A smartphone application for the treatment of generalized anxiety disorder

Date of Award


Degree Name

M.A. in Psychology, Clinical


Department of Psychology


Advisor: Jackson Goodnight


The current study aimed to evaluate the acceptability and effectiveness of a smartphone application in the treatment Generalized Anxiety Disorder (GAD). Cognitive-behavioral therapy (CBT) is commonly used to manage and minimize the aversive symptoms of GAD; however, studies have found only modest treatment gains when CBT is used alone (Brown et al., 2001). Further, GAD has been identified as the least successfully treated of the anxiety disorders (Newman et al., 2013). Previous studies have measured client acceptability of smartphone applications (Ainsworth et al., 2013; Pramana et al., 2013), but they have failed to measure the impact of the application on treatment outcomes (e.g., reductions in symptom severity). To fill this gap in the literature, the current study compared therapists using their treatment as usual (TAU; typically CBT) plus inclusion of the smartphone application (TAU+app) to two alternative treatment conditions: TAU plus the addition of a paper log for daily assessment of client data (TAU+paper), and treatment as usual alone (TAU). The current study tested the hypothesis that the integration of a cognitive-behavioral based smartphone application will produce greater reductions in anxiety by facilitating a better quality of communication between therapist and client, strengthening the quality of the therapeutic alliance, promoting skill acquisition, and providing more data regarding client progress. All participants completed dependent measures of anxiety, depression, global functioning and therapeutic alliance at each scheduled appointment during the 6 weeks of the study (the within subjects factor). While all three treatment conditions experienced decreases in anxiety from pretreatment to end treatment, there were no significant differences between conditions on measures of anxiety or therapeutic alliance. Further, although compliance rates were higher for the TAU+paper condition than the TAU+app condition, ratings of usefulness in therapy were higher for the TAU+app condition. Future directions regarding alterations to the smartphone application, efforts to increase compliance and interest, additional training for therapists, and overall implementation are discussed.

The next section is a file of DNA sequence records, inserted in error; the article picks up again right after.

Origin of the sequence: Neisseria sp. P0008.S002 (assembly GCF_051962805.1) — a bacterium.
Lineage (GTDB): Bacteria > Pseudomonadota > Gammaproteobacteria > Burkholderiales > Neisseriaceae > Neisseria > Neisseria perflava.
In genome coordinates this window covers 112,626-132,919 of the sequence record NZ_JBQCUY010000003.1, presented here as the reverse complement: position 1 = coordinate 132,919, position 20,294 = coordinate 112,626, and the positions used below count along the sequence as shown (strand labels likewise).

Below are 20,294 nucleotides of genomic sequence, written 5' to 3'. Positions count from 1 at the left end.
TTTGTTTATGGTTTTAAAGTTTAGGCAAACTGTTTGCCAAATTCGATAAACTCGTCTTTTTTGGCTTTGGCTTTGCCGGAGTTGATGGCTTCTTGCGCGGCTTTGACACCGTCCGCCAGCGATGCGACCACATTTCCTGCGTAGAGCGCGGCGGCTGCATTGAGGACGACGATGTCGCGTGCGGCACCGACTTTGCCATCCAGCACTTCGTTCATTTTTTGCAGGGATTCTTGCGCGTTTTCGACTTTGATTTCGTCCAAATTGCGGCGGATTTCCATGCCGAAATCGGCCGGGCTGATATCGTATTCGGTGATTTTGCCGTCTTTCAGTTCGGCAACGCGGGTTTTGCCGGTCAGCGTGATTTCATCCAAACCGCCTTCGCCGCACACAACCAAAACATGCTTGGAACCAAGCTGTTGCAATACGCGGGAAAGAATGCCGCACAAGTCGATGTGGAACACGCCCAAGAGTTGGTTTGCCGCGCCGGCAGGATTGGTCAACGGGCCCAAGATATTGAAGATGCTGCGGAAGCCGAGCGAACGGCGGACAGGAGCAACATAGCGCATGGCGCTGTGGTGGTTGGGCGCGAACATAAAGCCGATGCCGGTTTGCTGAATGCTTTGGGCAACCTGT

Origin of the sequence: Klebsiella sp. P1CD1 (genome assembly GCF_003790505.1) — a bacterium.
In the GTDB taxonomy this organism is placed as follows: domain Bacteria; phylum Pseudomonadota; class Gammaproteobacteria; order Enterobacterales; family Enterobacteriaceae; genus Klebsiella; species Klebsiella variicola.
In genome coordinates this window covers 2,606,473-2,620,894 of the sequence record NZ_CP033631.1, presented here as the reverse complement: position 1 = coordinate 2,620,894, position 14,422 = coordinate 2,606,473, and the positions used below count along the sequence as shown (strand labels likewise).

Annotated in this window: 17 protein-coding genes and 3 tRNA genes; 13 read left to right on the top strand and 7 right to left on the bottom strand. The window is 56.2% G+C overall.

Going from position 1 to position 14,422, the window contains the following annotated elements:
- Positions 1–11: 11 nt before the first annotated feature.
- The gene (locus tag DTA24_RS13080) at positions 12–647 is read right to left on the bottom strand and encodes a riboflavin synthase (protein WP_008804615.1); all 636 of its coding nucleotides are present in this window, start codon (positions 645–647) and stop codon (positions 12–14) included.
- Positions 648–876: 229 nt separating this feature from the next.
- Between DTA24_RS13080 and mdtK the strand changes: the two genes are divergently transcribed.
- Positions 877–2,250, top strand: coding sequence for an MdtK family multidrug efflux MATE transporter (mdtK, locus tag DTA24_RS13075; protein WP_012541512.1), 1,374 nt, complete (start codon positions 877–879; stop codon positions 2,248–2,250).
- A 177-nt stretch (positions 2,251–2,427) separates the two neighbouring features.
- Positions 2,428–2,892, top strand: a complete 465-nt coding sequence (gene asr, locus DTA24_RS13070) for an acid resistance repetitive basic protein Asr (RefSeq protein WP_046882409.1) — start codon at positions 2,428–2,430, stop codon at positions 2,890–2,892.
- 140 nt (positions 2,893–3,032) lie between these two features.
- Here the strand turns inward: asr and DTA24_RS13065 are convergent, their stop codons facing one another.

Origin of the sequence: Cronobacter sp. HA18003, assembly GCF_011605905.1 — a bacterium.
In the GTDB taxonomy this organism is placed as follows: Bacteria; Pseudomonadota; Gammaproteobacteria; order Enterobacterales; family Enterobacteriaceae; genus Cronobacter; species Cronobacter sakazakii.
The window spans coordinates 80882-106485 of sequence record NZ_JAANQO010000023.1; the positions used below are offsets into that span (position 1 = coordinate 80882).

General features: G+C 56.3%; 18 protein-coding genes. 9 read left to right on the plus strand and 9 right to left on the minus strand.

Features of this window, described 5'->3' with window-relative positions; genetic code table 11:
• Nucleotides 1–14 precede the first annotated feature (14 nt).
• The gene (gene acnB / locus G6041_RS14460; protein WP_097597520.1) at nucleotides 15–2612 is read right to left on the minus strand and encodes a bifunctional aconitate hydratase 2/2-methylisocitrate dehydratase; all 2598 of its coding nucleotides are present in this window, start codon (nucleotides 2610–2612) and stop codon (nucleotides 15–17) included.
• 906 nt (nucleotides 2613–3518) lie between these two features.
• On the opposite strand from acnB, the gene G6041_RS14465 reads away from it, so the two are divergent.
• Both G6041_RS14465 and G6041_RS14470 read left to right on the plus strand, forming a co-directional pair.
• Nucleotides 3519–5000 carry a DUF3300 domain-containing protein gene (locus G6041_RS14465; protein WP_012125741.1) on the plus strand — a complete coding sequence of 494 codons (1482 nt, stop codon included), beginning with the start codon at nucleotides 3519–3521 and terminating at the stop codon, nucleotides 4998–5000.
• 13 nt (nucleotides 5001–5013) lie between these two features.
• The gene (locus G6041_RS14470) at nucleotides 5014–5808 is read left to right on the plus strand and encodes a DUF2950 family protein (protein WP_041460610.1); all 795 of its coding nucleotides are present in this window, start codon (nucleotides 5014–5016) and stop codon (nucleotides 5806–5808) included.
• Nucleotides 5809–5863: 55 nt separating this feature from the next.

Anxiety Treatment, Mobile apps, Cognitive therapy, Smartphones, Clinical Psychology, Therapy, smartphone application, cognitive-behavioral therapy, treatment outcomes, anxiety, depression, therapeutic alliance

Rights Statement

Copyright © 2016, author